My Gran was sometimes a bit of a curtain-twitcher, if truth be told, keeping a close eye on the neighbours and their activities.
One lady was frequently the object of her attention. When the said lady was going out somewhere special and wearing her best clothes, Gran would mutter about 'mutton dressed up as lamb'.
The meaning of the phrase is quite clear - that she was trying to appear younger than she actually was.
Originally it was not derogatory. The term is first found in print in 1811 in the journal of social gossip by Mrs Frances Calvert.
"Someone the other day asked the Prince of Wales at the Ancient Music whether he did not think some girl pretty. 'Girl!' answered he, 'Girls are not to my taste. I don't like lamb; but mutton dressed like lamb!'."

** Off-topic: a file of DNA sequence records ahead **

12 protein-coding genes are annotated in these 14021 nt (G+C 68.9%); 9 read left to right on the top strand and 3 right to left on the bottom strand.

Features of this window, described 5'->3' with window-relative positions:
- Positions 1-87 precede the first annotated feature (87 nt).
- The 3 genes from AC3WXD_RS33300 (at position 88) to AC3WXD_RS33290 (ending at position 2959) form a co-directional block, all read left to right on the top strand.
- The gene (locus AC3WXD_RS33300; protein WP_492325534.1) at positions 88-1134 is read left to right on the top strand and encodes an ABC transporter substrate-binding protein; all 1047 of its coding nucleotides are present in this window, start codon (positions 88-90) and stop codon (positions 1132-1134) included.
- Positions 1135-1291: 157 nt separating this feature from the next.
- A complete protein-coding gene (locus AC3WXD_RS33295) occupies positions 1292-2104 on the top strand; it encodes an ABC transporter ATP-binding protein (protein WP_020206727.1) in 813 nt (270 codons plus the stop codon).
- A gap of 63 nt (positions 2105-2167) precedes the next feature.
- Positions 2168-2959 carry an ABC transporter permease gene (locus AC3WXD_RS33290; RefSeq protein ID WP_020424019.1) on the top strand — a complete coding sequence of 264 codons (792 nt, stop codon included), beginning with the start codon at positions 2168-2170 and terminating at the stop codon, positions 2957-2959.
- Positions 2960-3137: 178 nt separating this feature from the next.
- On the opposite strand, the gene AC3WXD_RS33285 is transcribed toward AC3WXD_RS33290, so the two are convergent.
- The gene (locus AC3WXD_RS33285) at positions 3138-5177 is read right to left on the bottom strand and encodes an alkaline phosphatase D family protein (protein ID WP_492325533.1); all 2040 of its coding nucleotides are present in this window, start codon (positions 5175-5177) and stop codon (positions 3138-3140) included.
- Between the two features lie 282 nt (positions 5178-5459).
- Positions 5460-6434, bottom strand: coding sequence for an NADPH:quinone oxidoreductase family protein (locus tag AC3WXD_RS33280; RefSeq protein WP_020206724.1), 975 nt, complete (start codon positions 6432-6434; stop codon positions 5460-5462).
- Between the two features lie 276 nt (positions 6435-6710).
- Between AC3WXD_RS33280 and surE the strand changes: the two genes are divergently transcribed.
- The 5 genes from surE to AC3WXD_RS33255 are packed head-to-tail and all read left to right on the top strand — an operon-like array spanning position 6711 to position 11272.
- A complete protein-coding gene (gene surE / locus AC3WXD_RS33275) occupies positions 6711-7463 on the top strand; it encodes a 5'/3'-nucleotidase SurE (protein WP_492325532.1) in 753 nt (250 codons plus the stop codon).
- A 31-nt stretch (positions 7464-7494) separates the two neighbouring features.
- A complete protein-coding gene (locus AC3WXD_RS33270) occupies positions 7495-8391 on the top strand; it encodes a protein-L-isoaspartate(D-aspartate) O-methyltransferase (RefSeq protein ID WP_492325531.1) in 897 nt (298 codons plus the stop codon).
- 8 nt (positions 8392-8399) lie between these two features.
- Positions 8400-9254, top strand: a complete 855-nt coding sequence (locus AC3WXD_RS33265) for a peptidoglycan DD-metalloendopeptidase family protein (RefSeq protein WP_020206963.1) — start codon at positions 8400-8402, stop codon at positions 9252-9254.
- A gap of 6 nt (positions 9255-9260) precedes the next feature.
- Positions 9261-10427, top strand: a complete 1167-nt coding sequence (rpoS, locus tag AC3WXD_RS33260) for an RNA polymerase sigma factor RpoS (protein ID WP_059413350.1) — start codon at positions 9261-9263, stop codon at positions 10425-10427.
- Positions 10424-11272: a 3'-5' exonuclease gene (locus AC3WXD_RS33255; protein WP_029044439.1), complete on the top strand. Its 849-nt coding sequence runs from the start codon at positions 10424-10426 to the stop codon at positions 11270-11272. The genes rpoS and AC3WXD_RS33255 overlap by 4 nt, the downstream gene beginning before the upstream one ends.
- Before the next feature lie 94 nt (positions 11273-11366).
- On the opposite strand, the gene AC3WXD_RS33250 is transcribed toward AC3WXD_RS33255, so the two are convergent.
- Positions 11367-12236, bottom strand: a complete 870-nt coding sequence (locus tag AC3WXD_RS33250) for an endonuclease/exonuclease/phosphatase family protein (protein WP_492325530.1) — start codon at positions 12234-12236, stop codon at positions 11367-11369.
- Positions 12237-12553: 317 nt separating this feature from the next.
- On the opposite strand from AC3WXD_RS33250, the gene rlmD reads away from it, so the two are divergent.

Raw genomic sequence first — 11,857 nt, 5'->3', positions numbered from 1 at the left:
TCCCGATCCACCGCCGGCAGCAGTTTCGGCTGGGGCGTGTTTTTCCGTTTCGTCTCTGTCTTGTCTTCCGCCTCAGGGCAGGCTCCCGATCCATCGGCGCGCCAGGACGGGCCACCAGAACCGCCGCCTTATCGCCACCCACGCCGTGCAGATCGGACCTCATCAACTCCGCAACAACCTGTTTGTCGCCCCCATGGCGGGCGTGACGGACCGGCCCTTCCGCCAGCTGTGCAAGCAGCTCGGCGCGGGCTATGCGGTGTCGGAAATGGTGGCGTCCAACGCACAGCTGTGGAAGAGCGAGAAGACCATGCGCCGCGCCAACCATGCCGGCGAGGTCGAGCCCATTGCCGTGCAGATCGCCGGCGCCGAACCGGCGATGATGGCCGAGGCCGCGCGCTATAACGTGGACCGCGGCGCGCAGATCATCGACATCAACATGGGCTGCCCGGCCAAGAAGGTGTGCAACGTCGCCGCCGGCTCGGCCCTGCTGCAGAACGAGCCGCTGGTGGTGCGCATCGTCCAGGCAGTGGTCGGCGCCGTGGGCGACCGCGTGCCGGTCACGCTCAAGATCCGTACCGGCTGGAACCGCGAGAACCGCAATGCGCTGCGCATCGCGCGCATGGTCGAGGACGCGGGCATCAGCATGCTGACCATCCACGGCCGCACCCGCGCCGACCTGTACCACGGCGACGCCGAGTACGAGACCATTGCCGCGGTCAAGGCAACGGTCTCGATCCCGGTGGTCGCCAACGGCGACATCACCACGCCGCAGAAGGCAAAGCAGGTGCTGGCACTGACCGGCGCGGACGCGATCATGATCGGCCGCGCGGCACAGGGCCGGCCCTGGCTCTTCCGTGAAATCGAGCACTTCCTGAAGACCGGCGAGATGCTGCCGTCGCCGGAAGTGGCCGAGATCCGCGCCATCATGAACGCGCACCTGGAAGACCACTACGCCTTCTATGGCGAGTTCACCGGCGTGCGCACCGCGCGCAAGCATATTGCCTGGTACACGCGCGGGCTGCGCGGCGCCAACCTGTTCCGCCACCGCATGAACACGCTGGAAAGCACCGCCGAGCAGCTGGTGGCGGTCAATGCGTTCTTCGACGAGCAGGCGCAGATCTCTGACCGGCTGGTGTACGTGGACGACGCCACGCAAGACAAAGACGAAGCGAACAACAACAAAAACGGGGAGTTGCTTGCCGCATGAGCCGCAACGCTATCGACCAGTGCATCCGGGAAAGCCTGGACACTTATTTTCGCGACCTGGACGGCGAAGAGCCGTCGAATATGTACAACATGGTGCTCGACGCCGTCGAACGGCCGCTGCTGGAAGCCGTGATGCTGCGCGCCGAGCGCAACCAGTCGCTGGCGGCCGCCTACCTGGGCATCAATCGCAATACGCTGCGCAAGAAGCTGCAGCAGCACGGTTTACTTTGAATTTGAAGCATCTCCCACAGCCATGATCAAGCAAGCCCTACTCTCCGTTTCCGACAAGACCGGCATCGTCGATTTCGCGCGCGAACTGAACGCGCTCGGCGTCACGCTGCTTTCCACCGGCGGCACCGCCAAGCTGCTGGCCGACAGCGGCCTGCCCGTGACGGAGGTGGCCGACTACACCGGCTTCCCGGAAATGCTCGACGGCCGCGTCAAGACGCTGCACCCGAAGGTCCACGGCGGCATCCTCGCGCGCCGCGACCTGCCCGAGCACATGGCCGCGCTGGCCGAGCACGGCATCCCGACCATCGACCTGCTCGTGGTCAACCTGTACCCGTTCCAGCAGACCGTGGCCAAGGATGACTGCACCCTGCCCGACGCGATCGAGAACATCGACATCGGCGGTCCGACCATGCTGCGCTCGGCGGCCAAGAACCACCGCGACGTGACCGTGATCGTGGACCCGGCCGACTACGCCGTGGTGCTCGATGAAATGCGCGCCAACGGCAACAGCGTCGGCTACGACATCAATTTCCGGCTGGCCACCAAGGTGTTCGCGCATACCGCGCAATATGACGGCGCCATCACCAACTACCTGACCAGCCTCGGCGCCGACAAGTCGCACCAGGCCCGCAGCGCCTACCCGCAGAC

Nowadays though, it suggests that a woman is deluded and thinks herself attractive in clothes usually worn by much those much younger.
Of course, it doesn't need to apply exclusively to females. When I don my red trousers, perhaps I'm ram dressed up as lamb.